Bitten By Witch Fever
In Germany, in 1814, Wilhelm Sattler created an extremely toxic arsenic and verdigris compound pigment, Schweinfurt green–known also as Paris, Vienna, or emerald green–which became an instant favorite amongst designers and manufacturers the world over, thanks to its versatility in creating enduring yellows, vivid greens, and brilliant blues. Most insidiously, the arsenic-laced pigment made its way into intricately patterned, brightly colored wallpapers and from there, as they became increasingly in vogue, into the Victorian home. As its use became widespread, commercial arsenic mines increased production to meet the near-insatiable demand. Not least of which was the UK’s largest mining plant, DGC whose owner was William Morris, originator of the British Arts and Crafts movement and arguably the finest wallpaper designer of his generation.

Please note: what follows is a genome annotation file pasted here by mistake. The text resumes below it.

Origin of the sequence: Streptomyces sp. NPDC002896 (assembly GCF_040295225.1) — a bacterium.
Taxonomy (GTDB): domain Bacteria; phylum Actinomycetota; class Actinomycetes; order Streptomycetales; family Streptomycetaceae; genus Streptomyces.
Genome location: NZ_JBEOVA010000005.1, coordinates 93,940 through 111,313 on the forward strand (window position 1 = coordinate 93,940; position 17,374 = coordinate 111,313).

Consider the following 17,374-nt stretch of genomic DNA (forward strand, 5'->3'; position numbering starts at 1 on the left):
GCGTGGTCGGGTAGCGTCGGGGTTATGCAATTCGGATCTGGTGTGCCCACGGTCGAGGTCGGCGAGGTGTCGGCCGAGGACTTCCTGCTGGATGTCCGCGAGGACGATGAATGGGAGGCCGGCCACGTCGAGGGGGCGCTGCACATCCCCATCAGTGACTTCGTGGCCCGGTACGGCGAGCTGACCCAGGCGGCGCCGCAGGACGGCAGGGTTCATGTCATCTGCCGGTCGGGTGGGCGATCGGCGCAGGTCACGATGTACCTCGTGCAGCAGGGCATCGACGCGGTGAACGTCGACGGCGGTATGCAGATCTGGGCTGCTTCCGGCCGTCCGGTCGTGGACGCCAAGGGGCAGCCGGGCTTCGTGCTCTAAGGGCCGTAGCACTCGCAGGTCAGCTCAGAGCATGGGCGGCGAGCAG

Bitten by Witch Fever (Morris’s own phrase to dismiss arsenic- and- wall-paper-related public health concerns in 1885) tells this fatal story of Victorian home décor, building upon new research conducted especially for this book by the British National Archive, on their own samples. Spliced between the sections of text are stunning facsimiles of the wallpapers themselves.